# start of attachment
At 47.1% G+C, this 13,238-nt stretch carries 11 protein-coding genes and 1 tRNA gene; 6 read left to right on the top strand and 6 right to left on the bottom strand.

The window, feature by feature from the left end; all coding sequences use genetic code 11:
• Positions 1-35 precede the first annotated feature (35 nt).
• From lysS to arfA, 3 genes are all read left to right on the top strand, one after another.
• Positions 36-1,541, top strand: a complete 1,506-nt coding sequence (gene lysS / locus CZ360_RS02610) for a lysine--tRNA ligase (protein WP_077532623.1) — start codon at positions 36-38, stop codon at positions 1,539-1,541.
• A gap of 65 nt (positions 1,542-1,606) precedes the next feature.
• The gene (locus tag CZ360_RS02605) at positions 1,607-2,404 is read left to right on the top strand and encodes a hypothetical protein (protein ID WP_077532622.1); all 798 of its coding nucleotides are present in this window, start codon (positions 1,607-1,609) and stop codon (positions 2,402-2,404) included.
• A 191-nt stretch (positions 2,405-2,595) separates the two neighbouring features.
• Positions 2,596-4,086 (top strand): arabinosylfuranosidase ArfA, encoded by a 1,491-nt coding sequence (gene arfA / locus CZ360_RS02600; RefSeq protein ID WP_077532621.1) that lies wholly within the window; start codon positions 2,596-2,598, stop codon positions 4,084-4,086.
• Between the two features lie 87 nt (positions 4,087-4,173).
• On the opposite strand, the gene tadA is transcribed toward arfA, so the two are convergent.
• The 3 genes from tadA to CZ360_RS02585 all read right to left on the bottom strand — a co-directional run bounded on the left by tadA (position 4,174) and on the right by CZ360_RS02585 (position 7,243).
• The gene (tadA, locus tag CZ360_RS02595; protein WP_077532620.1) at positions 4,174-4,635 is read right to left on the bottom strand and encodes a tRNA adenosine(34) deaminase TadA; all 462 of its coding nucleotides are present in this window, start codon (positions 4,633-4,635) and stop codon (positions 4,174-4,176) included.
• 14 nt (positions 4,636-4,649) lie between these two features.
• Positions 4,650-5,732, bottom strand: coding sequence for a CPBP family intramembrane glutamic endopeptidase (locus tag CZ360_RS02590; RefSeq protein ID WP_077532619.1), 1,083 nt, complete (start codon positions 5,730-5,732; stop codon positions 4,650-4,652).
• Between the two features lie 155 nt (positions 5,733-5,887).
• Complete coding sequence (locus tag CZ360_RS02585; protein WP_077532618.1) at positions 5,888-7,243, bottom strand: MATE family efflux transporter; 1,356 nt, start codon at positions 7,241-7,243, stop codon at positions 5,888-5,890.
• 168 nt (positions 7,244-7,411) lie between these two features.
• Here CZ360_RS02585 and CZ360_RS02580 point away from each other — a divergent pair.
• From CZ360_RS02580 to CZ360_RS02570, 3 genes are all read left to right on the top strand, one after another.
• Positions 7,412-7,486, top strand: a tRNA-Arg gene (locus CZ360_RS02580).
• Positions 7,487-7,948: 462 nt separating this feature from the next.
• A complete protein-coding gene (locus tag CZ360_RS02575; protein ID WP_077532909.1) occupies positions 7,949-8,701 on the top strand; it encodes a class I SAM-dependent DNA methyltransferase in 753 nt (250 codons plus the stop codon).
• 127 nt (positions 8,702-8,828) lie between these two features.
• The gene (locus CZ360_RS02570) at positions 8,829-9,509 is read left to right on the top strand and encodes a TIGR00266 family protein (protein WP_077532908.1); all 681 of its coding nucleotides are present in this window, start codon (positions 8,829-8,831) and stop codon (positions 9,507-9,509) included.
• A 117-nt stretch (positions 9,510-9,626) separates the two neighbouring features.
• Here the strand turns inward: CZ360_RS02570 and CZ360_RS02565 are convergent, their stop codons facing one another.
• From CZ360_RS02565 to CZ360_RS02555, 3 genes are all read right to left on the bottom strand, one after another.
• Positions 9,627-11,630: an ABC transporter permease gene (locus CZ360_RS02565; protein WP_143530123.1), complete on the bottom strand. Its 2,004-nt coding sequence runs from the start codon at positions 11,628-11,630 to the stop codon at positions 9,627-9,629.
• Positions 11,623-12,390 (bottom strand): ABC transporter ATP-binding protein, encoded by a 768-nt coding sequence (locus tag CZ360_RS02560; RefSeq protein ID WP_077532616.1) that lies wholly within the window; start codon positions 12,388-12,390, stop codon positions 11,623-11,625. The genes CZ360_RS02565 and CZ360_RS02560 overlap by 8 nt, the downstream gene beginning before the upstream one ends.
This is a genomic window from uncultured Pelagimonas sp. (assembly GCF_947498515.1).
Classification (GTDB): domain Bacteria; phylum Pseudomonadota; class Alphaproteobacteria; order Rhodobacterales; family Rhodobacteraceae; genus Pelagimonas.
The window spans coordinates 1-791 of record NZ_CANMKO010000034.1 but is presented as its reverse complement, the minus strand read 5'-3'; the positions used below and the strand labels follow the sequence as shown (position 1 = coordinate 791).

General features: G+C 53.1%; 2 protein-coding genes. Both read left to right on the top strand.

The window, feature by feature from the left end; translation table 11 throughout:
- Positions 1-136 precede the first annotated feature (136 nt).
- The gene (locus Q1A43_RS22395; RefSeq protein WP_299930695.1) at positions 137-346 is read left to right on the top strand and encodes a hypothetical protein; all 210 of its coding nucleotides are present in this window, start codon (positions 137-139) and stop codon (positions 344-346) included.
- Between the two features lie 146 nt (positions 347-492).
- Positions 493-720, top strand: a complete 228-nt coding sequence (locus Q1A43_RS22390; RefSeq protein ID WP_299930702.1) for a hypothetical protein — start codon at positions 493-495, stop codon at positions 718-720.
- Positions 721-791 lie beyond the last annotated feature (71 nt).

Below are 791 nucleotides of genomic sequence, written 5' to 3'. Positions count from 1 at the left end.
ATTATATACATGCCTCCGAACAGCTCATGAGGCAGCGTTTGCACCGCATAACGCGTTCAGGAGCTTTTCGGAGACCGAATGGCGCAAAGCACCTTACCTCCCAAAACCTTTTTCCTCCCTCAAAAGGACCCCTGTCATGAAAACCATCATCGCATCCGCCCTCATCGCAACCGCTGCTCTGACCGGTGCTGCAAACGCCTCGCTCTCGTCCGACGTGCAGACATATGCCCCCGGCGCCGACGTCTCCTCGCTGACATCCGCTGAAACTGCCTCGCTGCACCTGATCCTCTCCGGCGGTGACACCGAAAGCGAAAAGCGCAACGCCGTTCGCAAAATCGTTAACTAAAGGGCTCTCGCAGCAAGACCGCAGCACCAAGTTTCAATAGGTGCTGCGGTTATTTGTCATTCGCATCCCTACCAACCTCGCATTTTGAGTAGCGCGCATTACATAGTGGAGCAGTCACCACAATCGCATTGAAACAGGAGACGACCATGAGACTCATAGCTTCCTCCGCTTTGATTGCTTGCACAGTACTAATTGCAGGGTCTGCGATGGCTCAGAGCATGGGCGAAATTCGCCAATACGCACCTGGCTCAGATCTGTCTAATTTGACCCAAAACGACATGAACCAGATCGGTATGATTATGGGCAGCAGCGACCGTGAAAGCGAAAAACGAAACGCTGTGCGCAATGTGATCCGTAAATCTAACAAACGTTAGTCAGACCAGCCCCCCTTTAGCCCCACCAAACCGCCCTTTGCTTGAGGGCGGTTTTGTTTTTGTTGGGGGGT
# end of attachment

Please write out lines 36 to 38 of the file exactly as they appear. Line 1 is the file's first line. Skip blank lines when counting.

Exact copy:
- Positions 1-136 precede the first annotated feature (136 nt).
- The gene (locus Q1A43_RS22395; RefSeq protein WP_299930695.1) at positions 137-346 is read left to right on the top strand and encodes a hypothetical protein; all 210 of its coding nucleotides are present in this window, start codon (positions 137-139) and stop codon (positions 344-346) included.
- Between the two features lie 146 nt (positions 347-492).